With election security concerns and personal data breaches serving as the backdrop, Elmhurst College has introduced an undergraduate program in cybersecurity that launches this fall.
The cybersecurity coursework is a dynamic blend of computer science, information systems and mathematics that arms students with the skills to begin a career—not just a job—in an industry experiencing extremely rapid growth. Professor John Jeffrey, chair of the Department of Computer Science and Information Systems, said the mix of disciplines will provide students a theoretical foundation in information assurance—as well as the network security skills necessary for hardening software systems and infrastructure.
“Today, it is crucial for anyone writing any type of software to have knowledge of writing secure software. Cybersecurity majors also have to understand the underlying theory and practice related to topics covered in the computer science major,” Jeffrey said.
“With the integration of computer science and cybersecurity, cybersecurity majors are prepared for positions in public and private sectors. They will be able to oversee, operate and protect critical computer systems, information, networks, infrastructures and communications networks.”
Jeffrey and Assistant Professors Dean Jensen and David Brown began planning the cybersecurity major partly in response to the wave of incidents involving identity theft and data breaches, including the massive hacking of credit reporting agency Equifax in September 2017. Jeffrey said the “time was right” to add the new major to the College’s existing minor and adult certificate in cybersecurity.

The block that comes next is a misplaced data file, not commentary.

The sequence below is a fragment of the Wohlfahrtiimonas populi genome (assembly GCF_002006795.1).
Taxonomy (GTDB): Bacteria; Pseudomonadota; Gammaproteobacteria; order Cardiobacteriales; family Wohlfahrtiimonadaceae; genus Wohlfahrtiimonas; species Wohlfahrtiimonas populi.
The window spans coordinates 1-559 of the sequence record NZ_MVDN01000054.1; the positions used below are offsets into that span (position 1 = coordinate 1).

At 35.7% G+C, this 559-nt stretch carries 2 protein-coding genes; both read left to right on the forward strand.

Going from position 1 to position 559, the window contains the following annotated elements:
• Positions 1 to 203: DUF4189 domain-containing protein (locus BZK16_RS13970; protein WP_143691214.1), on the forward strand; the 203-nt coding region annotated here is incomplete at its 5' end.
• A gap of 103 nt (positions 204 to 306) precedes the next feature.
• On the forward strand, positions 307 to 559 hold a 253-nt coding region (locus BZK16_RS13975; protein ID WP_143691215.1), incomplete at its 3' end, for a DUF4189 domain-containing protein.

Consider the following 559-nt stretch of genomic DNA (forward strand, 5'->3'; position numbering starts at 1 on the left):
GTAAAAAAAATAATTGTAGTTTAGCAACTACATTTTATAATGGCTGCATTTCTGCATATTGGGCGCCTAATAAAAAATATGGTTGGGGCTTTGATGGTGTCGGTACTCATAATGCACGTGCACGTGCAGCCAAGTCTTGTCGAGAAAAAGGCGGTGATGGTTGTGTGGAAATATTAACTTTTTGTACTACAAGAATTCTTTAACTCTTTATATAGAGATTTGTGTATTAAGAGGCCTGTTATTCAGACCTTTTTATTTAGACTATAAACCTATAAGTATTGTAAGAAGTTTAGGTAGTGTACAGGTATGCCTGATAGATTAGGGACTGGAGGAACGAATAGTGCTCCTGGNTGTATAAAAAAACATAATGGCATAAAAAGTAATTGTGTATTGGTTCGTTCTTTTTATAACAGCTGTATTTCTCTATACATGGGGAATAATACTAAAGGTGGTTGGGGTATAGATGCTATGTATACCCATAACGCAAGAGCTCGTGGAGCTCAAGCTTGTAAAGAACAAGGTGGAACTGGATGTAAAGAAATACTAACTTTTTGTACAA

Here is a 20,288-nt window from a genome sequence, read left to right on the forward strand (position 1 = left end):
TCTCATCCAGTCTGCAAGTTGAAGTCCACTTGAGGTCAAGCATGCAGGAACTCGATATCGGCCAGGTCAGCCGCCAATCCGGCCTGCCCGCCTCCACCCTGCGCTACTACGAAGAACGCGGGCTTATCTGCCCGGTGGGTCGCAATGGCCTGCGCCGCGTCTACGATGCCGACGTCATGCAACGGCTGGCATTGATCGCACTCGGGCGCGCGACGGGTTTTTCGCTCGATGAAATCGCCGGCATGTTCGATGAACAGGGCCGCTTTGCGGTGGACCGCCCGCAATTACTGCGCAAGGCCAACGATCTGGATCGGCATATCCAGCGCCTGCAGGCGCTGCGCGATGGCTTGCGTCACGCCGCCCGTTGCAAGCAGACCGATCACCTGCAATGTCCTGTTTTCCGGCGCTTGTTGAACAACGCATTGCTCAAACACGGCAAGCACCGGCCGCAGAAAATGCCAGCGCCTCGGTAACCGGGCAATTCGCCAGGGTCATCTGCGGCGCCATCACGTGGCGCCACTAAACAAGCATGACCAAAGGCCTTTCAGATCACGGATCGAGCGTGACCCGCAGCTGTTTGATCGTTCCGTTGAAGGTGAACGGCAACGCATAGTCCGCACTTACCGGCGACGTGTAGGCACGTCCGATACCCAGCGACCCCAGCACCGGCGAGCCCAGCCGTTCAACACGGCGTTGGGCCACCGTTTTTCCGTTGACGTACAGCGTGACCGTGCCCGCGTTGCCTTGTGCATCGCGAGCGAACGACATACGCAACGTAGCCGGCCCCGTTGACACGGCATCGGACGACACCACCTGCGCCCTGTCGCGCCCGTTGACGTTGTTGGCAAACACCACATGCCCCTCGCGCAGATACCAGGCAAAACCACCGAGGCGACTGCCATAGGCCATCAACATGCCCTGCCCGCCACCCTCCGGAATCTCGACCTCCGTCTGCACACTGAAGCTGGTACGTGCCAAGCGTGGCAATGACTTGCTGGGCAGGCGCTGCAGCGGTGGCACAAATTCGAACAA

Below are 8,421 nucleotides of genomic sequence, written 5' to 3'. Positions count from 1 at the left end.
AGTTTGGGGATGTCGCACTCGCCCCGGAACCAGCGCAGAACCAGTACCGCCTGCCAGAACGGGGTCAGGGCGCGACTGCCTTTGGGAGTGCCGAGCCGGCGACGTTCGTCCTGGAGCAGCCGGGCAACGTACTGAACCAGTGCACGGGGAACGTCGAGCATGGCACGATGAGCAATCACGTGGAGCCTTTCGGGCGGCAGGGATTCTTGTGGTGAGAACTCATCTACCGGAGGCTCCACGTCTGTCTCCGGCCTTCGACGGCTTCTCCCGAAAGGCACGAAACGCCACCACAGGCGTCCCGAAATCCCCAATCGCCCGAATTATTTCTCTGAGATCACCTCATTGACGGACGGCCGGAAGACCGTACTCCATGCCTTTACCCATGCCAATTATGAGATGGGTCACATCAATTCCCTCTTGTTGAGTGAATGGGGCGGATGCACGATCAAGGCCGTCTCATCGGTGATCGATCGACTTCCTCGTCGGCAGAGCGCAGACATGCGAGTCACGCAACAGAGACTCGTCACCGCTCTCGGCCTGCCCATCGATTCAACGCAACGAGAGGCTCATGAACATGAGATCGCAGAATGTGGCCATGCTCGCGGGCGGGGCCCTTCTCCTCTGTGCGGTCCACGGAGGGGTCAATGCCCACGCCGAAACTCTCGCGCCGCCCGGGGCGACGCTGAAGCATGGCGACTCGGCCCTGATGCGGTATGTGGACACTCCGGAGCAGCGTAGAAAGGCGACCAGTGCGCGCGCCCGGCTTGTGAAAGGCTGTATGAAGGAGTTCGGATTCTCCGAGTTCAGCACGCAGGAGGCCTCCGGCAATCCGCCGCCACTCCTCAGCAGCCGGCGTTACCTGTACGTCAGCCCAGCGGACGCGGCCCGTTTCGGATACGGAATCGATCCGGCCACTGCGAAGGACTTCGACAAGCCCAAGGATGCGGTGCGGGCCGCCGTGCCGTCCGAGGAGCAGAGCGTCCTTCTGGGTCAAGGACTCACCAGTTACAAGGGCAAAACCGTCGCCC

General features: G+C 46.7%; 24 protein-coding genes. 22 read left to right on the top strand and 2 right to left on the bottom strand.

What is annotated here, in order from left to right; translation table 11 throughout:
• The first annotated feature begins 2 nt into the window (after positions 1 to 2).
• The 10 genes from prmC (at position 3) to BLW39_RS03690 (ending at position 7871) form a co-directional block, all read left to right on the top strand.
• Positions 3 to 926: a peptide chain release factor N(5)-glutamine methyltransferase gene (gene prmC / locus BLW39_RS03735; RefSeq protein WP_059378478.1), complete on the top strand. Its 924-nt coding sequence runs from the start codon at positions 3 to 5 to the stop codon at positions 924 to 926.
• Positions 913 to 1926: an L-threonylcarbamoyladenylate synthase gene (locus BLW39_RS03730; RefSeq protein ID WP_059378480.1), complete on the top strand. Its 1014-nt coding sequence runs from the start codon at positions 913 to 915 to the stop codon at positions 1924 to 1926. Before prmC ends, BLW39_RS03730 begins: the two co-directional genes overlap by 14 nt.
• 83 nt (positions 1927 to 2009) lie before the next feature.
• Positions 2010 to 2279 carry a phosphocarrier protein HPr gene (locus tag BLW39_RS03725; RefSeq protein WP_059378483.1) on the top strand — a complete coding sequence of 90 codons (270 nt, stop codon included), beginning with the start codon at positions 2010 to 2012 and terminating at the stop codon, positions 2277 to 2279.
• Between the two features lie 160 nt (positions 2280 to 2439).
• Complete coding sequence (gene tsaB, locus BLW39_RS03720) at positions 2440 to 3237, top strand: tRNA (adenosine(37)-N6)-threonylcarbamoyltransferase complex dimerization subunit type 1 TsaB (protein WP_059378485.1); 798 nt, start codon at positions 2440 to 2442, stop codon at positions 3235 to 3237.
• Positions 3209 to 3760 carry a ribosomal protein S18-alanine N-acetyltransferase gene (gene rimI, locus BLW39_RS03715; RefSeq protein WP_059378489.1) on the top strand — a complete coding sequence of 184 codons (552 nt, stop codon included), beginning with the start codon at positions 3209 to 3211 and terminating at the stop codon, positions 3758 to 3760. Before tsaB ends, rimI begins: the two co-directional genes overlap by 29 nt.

“The ability to secure information within a modern enterprise or organization is a growing challenge as systems become more complex; especially as threats to security are global and increasingly sophisticated,” Jeffrey said. “Part of living in a digitally connected world is understanding that our personal information is more valuable than ever before.”
Students who pursue the cybersecurity major will enter a workforce in dire need of their expertise. The Bureau of Labor Statistics estimates employment of information security analysts will grow 32 percent from 2018 to 2028, a rate that far outpaces the 5 percent average for all occupations.
Jeffrey, citing CyberSeek.org, said the supply-demand ratio for skilled employees with detailed cybersecurity knowledge is very low. In the Chicago metropolitan region, which includes Naperville and Elgin, Jeffrey added that a wide range of needs exists in the field, including:
- Cybersecurity Engineer
- Cybersecurity Analyst
- Cybersecurity Architect
- Cybersecurity Manager
- Vulnerability Analyst
- IT Auditor
- Penetration Tester
- Software Developer
Elmhurst College faculty members in the CSIS department regularly communicate with IT professionals in the region, he said, and they are hearing firsthand about the demand.
“They need students with this knowledge,” Jeffrey said. “With our program, students have a foundation to join a company and quickly adapt to an institution’s internal practices for developing secure systems.”